Category Archives: Windows

FIX: Windows 7 WIFI disabled and Can’t Connect

WIFI Stopped Working on Windows 7?

If you have a wireless adaptor that used to connect to a Wifi network and is unable to then your WLAN adaptor is likely disabled. To further verify this, when you go to Control Panel > Network and Internet > Network Connections, your wifi adaptor is greyed out indicating it’s disabled and right-clicking on it, choosing “Enable” does not resolve.

Fix / enable your network adaptor again on Windows 7

  • Start > Run > type services.msc (enter)
  • Scroll down to WLAN AutoConfig, right click and choose properties
  • Change Startup Type  to Automatic
  • Click Start below the “Service Status” text

To be extra-cautious, you could also make sure the order of your network is set correctly:

  • Control Panel > Network and Internet > Network Connections
  • Advanced menu > Advanced Settings
  • Make sure your Wifi connection (adaptor) is set to the top-most entry

Why does this happen?

Seems it could be a multitude of reasons; it might be that your network card got in a tizzy and or that some condition occurred where your system disabled it. If it keeps happening, this could be a more significant issue. I would do the following:

1. Virus scan your system – I usually use Microsoft’s own Virus scanner as well as Malwarebytes AntiMalware

2. Make sure you have the latest drivers for your network card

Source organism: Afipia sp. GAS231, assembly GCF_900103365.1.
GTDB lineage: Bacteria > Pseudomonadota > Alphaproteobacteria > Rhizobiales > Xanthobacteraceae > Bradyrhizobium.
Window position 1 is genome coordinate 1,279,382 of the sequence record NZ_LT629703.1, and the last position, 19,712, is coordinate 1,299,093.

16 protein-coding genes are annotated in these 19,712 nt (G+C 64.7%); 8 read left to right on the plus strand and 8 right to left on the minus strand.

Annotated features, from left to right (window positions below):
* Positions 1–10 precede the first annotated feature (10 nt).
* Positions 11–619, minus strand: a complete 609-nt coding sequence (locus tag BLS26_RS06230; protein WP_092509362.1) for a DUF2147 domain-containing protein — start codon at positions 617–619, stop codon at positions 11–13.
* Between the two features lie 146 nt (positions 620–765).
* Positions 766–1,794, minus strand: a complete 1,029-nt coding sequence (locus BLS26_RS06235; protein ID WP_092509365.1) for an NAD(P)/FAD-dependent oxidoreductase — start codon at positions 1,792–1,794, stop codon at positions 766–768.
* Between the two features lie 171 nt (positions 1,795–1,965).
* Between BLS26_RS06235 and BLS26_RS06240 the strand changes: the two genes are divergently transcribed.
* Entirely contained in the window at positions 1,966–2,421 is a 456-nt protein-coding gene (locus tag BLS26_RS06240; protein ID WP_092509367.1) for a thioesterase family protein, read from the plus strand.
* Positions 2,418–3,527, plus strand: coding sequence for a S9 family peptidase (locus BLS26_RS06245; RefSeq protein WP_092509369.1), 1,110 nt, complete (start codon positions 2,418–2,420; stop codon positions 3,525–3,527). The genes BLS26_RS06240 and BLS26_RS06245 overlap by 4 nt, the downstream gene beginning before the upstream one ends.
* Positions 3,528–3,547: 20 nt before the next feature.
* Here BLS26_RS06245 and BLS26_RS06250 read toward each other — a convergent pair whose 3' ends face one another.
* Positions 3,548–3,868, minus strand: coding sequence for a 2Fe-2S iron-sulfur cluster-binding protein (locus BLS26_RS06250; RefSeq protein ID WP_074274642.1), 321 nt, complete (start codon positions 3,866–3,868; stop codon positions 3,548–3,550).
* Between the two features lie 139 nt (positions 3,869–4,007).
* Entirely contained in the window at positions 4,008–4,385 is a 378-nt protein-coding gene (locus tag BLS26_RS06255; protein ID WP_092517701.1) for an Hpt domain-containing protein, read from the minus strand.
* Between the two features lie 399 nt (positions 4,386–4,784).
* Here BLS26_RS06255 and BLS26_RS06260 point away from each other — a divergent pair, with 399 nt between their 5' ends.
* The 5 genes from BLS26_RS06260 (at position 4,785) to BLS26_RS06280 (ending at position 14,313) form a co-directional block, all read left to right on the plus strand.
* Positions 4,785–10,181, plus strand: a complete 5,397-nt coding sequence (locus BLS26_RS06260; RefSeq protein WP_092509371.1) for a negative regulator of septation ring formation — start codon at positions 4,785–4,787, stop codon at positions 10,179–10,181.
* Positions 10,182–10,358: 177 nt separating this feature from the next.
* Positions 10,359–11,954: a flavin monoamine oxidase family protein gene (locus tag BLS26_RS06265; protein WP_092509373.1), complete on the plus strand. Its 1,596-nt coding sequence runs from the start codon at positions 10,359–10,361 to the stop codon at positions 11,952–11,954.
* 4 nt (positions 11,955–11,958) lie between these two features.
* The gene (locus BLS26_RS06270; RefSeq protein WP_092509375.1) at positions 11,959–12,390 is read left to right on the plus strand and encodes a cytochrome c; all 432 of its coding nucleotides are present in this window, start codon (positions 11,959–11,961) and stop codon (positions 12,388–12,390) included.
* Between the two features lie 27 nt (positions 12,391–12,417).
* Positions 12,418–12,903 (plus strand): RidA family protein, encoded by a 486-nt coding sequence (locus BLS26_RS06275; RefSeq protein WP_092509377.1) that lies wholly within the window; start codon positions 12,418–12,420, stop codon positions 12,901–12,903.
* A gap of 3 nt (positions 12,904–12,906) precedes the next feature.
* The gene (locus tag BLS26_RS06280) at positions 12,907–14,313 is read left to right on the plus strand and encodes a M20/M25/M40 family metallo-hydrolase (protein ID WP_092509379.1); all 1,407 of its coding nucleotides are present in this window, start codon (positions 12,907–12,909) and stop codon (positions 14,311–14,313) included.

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FIX: Windows 7 boot option doesn’t appear after installing Ubuntu via WUBI

You’ve decided to install Ubuntu using WUBI – all went well during the install and now it’s time to reboot and…. YOU GET BOOTED AUTOMATICALLY INTO UBUNTU! You were expecting a menu to appear with both Ubuntu and Windows 7 options….

Fear not – I had this happen to me and here’s the easy answer:

  1. In Ubuntu, go to Terminal (can be found in “Dash Home” and typing “terminal”)
  2. Type “sudo gedit /etc/default/grub”
  3. Ubuntu will ask you for you user account password (the one you login to Ubuntu with)
  4. Put a “#” infront of both “GRUB_HIDDEN_TIMEOUT” & “GRUB_HIDDEN_TIMEOUT_QUIET“, e.g.
    #GRUB_HIDDEN_TIMEOUT=0
  5. Change “GRUB_TIMEOUT=10” to some higher value (I set it to 30)
  6. File > Save
  7. File > Quit
  8. In the terminal window type “sudo update-grub”
  9. Although the message might indicate that it hasn’t worked (you might see something saying Windows 7 skipped), this is fine.
  10. Reboot your PC and shortly afterwards the boot menu with both OS’s will appear.

Searching the interwebs there were some other variants of this issue, but basically it comes down to GRUB not configured to show the bootloader menu option – which above typically solves.